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Why Kraft Opened a Downtown Chicago Office

More Marketers Find Urban Outposts Offer Convenience, Creative Inspiration

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Deanie Elsner at Kraft's new space
Deanie Elsner at Kraft's new space Credit: John Boehm for Ad Age

It's a beautiful summer Friday afternoon and Kraft Foods Group Chief Marketing Officer Deanie Elsner takes a moment to enjoy the view. "I love Chicago," she says with pride, gazing out a window overlooking Lake Michigan, which is glistening in the July sunlight.

She is 34 stories high, on one of two newly renovated floors of a downtown office building. The packaged-food giant moved in about a month ago—even though the company's headquarters is just 20 miles to the north in a suburb called Northfield. Kraft opened the urban satellite office as an employee-recruitment tool and to be closer to several downtown ad agencies. The move follows other suburban-based marketers, such as Heineken USA, PepsiCo and Discover, which have also opened city offices in recent years.

Kraft began looking for a Windy City location soon after the company was formed in late 2012, after the old Kraft Foods Inc. split into two companies: Kraft Foods Group, which operates in North America, and the more internationally focused Mondelez International.

Roughly a third of Kraft's Chicago-area employees lives in or close to downtown, and several of its agencies are housed in the city, including McGarryBowen and Starcom. "In the spirit of how do we attract the best talent and keep them, we began to look for satellite space downtown so we could take advantage of our agencies and our media partnerships … but also use it as a launching point for the rest of the company as a meeting space," Ms. Elsner said.

'An urgency'
The office at 401 N. Michigan Ave. is in a high-rent district. It occupies the top two floors of a building along the highly trafficked Magnificent Mile that neighbors the gothic Tribune Tower and is across the street from the iconic Wrigley Building.

The office has spectacular views of Lake Michigan and the Chicago River. Inside, the environment is open and casual, with a large training room, as well as long tables rather than cubicles where any employee can come in from Northfield, pick a spot, and plug in their laptops. There are even a couple of automated massage chairs, as well as a private room for nursing mothers.

Treadmills attached to elevated desks line one window so that employees can walk and work at the same time. The space can accommodate about 150 employees. Kraft has roughly 2,300 employees in the Chicago area.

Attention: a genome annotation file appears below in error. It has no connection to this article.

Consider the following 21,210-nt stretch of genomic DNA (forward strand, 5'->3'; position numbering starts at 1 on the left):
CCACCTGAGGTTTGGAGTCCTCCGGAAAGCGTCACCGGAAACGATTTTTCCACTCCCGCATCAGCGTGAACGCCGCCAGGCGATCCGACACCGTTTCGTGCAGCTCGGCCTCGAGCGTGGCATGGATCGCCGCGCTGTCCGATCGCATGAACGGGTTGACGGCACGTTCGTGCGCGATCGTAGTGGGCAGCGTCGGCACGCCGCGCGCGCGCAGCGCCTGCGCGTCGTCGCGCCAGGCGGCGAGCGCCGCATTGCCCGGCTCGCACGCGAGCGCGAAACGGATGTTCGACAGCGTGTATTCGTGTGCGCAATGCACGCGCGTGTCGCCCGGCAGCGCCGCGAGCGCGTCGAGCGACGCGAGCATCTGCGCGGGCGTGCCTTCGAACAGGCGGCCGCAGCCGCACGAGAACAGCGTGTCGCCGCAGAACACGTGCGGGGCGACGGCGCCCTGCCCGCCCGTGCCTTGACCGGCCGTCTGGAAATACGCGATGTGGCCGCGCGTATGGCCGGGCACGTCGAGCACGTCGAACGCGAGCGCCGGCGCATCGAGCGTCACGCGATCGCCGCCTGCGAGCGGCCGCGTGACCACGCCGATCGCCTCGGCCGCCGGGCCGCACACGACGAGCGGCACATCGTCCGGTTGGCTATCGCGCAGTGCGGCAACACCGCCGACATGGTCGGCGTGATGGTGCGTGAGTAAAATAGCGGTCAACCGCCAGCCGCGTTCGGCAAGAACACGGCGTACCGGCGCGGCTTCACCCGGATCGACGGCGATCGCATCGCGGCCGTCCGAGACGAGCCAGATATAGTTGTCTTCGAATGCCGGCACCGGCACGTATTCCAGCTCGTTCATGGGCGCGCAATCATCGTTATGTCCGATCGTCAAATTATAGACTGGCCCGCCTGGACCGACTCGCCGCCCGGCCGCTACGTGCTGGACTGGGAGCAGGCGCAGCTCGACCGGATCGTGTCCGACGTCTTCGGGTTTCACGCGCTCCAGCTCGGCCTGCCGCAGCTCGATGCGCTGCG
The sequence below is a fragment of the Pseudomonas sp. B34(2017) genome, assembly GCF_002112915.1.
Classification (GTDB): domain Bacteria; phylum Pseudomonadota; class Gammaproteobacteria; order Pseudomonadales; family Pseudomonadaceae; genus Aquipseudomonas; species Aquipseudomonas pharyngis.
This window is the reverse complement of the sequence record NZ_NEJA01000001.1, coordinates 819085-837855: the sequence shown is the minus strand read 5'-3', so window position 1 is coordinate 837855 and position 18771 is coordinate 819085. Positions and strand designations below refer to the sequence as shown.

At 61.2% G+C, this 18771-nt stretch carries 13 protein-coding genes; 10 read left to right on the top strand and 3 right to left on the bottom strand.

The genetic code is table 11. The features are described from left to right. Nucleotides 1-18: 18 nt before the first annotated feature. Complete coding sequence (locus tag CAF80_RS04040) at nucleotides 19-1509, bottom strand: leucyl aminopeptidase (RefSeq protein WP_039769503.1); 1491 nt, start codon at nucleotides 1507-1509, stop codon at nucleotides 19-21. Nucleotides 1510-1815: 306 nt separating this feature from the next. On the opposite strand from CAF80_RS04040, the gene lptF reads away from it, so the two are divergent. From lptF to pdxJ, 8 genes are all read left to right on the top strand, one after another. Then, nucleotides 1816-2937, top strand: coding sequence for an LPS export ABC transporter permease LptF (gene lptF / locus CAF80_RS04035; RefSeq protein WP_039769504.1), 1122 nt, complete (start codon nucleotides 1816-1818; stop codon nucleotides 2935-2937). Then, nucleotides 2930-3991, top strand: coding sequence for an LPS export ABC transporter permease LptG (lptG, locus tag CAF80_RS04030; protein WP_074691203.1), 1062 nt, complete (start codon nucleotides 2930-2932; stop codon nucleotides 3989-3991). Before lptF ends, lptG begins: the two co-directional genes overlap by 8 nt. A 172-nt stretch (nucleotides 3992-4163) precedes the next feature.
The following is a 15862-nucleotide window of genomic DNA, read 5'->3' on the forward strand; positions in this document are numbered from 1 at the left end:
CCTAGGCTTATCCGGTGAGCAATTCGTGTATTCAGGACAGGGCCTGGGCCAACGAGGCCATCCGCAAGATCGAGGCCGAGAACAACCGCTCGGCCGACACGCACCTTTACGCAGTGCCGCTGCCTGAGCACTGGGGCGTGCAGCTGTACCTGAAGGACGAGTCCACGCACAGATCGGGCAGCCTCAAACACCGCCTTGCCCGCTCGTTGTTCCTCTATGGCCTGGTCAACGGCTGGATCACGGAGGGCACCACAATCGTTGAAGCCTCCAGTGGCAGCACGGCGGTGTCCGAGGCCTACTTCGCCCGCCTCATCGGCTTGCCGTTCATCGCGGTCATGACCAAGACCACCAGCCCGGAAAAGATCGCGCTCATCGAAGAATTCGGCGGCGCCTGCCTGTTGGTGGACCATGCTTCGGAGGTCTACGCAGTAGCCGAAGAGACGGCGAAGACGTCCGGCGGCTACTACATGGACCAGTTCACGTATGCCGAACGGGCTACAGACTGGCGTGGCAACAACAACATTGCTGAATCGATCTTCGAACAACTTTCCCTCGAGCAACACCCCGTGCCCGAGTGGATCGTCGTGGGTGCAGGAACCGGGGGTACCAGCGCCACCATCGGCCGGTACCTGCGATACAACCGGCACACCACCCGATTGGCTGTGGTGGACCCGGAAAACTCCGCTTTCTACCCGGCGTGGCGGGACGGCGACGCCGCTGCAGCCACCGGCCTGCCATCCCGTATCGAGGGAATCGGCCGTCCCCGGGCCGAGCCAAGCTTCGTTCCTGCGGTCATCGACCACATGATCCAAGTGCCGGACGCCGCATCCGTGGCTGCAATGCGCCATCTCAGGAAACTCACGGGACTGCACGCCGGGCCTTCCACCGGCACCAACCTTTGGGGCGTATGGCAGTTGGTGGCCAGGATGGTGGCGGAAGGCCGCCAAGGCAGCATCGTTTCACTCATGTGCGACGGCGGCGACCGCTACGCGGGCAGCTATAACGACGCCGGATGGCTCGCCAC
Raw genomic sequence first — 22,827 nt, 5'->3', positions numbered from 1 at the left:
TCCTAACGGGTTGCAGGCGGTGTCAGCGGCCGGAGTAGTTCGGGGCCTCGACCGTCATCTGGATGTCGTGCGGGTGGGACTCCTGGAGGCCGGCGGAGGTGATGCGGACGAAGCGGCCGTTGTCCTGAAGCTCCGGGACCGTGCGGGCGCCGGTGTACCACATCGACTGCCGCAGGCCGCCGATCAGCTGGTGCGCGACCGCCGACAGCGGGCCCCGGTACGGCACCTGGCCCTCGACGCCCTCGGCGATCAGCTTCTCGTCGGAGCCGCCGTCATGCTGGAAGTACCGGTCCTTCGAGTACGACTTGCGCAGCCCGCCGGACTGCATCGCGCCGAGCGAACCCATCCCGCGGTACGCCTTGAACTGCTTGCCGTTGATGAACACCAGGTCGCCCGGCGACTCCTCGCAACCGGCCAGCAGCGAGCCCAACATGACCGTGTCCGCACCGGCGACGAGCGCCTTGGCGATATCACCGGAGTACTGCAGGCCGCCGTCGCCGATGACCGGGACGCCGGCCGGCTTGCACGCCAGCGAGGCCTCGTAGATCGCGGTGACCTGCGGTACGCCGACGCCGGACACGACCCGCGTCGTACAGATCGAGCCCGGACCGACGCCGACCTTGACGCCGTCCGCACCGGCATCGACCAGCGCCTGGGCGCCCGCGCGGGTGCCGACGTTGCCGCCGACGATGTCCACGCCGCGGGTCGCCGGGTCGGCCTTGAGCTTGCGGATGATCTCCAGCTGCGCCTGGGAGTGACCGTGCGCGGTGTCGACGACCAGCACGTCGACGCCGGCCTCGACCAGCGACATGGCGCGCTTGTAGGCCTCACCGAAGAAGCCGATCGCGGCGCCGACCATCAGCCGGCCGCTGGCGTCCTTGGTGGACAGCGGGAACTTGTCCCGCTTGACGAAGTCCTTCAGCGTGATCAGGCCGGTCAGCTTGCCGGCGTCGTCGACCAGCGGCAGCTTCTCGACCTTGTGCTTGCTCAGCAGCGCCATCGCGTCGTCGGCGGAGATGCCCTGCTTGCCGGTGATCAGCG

Despite the pricey space, Ms. Elsner, who will be speaking at Ad Age's upcoming CMO Strategy Summit, said the company is close to breaking even on the urban investment. That's because Kraft used to rent temporary space for big downtown meetings and training sessions, which it no longer does. There are also intangible benefits, like putting Kraft's marketers closer to urban consumers. "When you come into the city there is an urgency and an energy that just pulses," Ms. Elsner said. "Like any focus group, you are putting yourself in the world of your consumers and a lot of our consumers live in big cities."

The office is also a boon for agency employees, who now routinely walk to meetings with Kraft, rather than endure the commute to Northfield, which can take an hour or more on a bad traffic day. "We are just so much more efficient. It takes us five minutes to get there," said Danielle Gonzales, an exec-VP managing director at Starcom who oversees the Kraft account. Plus, she said, "When you are in the city environment, your creative juices are high."

Others seizing on the creative urban vibe include Westchester County, N.Y.-based PepsiCo, which housed its global design and innovation team in New York City's Tribeca neighborhood in late 2013. Riverwoods Ill.-based Discover opened in downtown Chicago recently. White Plains-based Heineken USA opened an office on New York City's Park Avenue in 2010 for its marketing and innovation team. "Everything starts in big cities," said Heineken USA CMO Nuno Teles. "Just by watching consumers and how they behave you can really go deep into ... how we should approach communications."

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